Crystal Meth Signs and Symptoms

Signs and Symptoms
Crystal Meth Signs and Symptoms

Crystal meth is the crystallized form of the drug methamphetamine. This is a highly addictive and dangerous drug that is like a super charged version of amphetamines. Methamphetamine, most often referred to as meth, is a man-made central nervous system stimulant that begins to poison the body from the first use.

What Does Crystal Meth Look Like?

Crystal meth looks just like the name would imply, like chunks of ice, glass, or crystal. In it’s powder form, it still has a crystallized look, though it is generally white or off-white in color. However, other colors of meth can be found that range from yellow or orange, to brown or pink. This powder can even be pressed into pills.

How Is Crystal Meth Used?

The crystal form of meth is generally smoked. The powder form can be smoked, snorted, or ingested, or it can be dissolved in a liquid and injected. Low intensity abusers generally swallow or snort the drug, while high intensity and binge users generally smoke or inject the drug for quicker and stronger effects.

Are There Other Names for Crystal Meth?

Crystal meth and methamphetamine both have many street names. Some of the references to meth include chalk, speed, crank, or redneck cocaine. Some of the references to crystal meth include glass, ice, crystal, and quartz.

What Is the Federal Classification for Crystal Meth?

In both its powder and crystal form, methamphetamine is a Schedule II Controlled Substance, meaning it has a high potential for both psychological and physical dependence. Methamphetamine is available by prescription for certain medical conditions, however, prescription methamphetamine is rarely sold on the streets as are the powder and crystal forms of the drug.

What are Crystal Meth Abuse Signs and Symptoms?

Low intensity users of crystal meth may exhibit only slight outward symptoms of use, such as increased energy and alertness with a decrease in appetite. This type of user may show slight signs of anxiety, irritability, or paranoia where none had existed before. They may scratch a lot, especially their scalp. However, larger doses and long term use allow for a greater show in symptoms. Some of the symptoms of crystal meth abuse include:

  • Long periods without sleep followed by equally long periods of sleep
  • Mood swings, irritability, aggression, and violence
  • Dilated pupils, twitching of eyes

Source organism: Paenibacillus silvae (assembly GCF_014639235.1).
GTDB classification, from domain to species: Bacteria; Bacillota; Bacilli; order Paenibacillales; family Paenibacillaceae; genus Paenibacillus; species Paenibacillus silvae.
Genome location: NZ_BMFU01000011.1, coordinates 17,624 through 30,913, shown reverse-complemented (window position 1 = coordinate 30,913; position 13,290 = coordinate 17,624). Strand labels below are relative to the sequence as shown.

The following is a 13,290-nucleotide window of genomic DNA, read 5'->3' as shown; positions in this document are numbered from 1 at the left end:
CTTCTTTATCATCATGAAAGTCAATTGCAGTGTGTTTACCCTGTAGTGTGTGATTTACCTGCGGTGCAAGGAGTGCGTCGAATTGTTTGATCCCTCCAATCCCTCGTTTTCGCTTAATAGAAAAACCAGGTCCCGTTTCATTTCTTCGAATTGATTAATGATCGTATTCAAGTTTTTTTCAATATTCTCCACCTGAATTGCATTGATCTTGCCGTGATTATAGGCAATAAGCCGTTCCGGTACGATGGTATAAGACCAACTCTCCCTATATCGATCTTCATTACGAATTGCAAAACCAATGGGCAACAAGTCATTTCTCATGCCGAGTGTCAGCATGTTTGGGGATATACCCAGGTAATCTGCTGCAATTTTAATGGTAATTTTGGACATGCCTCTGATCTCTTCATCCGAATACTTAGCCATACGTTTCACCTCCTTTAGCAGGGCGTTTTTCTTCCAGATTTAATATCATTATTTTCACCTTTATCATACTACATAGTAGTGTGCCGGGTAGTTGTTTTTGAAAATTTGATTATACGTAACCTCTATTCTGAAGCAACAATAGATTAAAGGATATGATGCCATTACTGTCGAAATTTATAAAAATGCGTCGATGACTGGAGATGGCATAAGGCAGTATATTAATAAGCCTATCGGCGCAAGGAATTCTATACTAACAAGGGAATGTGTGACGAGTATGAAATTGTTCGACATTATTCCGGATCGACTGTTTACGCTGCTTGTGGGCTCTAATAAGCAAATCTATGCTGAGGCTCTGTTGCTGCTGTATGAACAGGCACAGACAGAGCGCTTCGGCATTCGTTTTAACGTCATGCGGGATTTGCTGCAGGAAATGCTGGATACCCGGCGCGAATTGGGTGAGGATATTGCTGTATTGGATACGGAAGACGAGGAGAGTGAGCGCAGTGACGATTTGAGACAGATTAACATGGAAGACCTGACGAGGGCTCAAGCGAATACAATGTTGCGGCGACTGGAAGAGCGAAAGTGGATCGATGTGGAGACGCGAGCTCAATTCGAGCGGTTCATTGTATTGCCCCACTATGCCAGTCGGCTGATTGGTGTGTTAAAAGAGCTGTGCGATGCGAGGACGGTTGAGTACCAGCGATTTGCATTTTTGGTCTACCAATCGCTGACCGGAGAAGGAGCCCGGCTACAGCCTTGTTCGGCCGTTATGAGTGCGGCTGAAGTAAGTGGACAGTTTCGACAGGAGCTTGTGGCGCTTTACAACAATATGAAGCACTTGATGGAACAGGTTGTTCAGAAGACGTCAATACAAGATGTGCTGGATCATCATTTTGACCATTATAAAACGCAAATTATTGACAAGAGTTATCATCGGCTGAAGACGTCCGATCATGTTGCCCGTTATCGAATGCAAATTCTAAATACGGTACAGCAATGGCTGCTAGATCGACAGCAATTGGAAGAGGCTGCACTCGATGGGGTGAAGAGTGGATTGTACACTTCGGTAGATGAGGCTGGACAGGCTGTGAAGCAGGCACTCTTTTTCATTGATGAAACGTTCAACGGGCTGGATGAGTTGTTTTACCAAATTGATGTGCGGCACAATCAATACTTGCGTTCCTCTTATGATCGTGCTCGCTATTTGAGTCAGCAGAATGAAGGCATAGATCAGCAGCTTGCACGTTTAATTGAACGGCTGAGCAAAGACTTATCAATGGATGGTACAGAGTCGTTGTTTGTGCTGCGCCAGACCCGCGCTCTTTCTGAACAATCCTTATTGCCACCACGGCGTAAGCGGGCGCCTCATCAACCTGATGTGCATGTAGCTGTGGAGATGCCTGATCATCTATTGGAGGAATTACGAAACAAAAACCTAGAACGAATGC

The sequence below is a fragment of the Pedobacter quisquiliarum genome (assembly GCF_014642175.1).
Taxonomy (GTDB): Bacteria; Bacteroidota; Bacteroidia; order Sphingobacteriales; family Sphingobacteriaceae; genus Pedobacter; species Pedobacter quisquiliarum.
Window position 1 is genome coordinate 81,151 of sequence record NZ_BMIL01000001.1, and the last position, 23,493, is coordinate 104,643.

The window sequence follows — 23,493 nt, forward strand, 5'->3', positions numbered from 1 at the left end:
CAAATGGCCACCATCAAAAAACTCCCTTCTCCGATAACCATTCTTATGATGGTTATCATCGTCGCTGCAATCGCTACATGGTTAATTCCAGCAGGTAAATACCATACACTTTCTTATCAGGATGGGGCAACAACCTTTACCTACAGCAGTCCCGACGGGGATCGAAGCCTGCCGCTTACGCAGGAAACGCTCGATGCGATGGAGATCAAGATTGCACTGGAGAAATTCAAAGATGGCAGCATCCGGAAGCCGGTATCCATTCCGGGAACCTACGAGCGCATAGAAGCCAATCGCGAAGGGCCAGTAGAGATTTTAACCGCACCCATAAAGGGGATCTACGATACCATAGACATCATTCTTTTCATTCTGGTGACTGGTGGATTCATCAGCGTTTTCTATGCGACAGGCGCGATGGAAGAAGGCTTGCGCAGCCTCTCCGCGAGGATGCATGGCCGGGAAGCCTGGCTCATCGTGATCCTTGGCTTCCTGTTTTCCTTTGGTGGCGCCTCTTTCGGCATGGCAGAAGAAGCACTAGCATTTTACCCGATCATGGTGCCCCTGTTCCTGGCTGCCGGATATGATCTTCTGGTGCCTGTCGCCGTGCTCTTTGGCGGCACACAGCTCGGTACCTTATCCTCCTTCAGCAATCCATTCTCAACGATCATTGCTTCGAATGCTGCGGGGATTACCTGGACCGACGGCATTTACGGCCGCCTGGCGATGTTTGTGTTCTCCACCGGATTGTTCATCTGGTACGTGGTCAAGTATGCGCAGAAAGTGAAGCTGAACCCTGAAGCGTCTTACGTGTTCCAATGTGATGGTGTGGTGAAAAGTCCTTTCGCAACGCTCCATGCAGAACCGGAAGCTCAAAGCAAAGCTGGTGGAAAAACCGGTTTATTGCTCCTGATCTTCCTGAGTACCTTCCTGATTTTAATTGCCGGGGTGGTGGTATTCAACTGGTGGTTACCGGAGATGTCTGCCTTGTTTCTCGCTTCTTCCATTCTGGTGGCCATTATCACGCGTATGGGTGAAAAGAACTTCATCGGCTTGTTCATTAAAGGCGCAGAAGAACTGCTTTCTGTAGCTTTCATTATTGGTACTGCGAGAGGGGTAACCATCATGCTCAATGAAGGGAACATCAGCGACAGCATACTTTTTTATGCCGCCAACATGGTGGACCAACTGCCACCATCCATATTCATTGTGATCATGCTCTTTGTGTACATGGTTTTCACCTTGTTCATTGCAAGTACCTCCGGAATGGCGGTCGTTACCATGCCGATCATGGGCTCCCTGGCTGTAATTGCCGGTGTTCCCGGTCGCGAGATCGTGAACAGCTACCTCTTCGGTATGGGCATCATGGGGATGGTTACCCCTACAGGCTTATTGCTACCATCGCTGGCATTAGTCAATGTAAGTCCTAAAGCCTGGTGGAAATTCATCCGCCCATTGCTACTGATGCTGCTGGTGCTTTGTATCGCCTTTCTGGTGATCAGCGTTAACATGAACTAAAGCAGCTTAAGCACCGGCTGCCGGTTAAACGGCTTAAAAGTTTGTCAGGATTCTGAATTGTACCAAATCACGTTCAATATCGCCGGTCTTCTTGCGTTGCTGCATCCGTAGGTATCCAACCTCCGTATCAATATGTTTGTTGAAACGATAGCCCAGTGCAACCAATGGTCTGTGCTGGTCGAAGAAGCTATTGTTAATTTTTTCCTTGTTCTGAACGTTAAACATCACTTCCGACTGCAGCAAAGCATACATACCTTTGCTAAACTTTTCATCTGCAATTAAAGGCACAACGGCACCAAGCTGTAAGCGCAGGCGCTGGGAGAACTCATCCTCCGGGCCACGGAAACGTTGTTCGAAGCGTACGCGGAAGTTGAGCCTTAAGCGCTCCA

• Repetitive behaviors
  • Extreme nervousness, scratching, and twitching
  • Burn marks, especially on the fingers or nails
  • A sudden change in appearance
  • Sores, especially on the arms or face

Other physical signs that someone may be using crystal meth include finding bits of foil that may be burned, small plastic bags with bits of crystal or powder, or crumpled soda cans with a hole in the side.

What Are the Short Term Effects of Crystal Meth?

Crystal meth causes the release of dopamine in the brain, leading to an intense feeling of euphoria. In fact, this feeling of intense pleasure is 12 times that produced by sex or any pleasure inducing foods, according to Frontline on PBS1. Using meth also increases energy levels, focus and clarity, improves stamina, decreases appetite, and increases physical activity. However, these are soon replaced, and users may exhibit many of the following symptoms:

  • Increased heart rate, palpitations
  • increase in body temperature
  • Nonstop talking
  • Aggression
  • Insomnia
  • Paranoia
  • Unpredictable behavior
  • Tremors
  • Seizures
  • Sudden death

This list is not exhaustive, as meth users can experience many more negative effects, both physical and psychological to this dangerous drug.

What Are the Long Term Effects to Using Crystal Meth?

According to information provided by the Center for Substance Abuse Research (CESAR)2, long term use of crystal meth causes the following symptoms:

  • Brain damage
  • High blood pressure
  • Symptoms of mental illness, including anxiety, depression, violent behavior, hallucinations
  • Weakened immune system
  • Stroke
  • Heart infection, lung, liver and kidney damage
  • Death, suicide

Other long term effects associated with methamphetamine use include weight loss, disorganized lifestyle, and malnutrition.

Adverse Effects on the Brain

Crystal meth produces neurotoxicity, or damage to brain cells. Damage can occur in any area of the brain but is often localized to the areas that produce neurotransmitters which help people to feel good. This leads to the inability to feel pleasure as well as to the symptoms often displayed by schizophrenia. Although some neurotransmitter activity may be able to return once meth use has halted, there will be areas of the brain that are permanently damaged.

Physical Effects

Crystal meth takes a toll on the body. It destroys tissue and blood vessels, which decreases necessary blood flow to many parts of the body. The immune system is also weakened allowing many sores and skin infections that are started by the meth user picking at imaginary bugs that are believed to be crawling under the skin. Another common physical factor in those who abuse meth is the presence of “meth mouth”, which consists of rotted, ground down teeth due to excessive jaw clenching, tooth grinding, and lack of oral hygiene.

Resources:

  1. Frontline; How Meth Destroys the Body; PBS.org
  2. Center for Substance Abuse Research (CESAR); Methamphetamine

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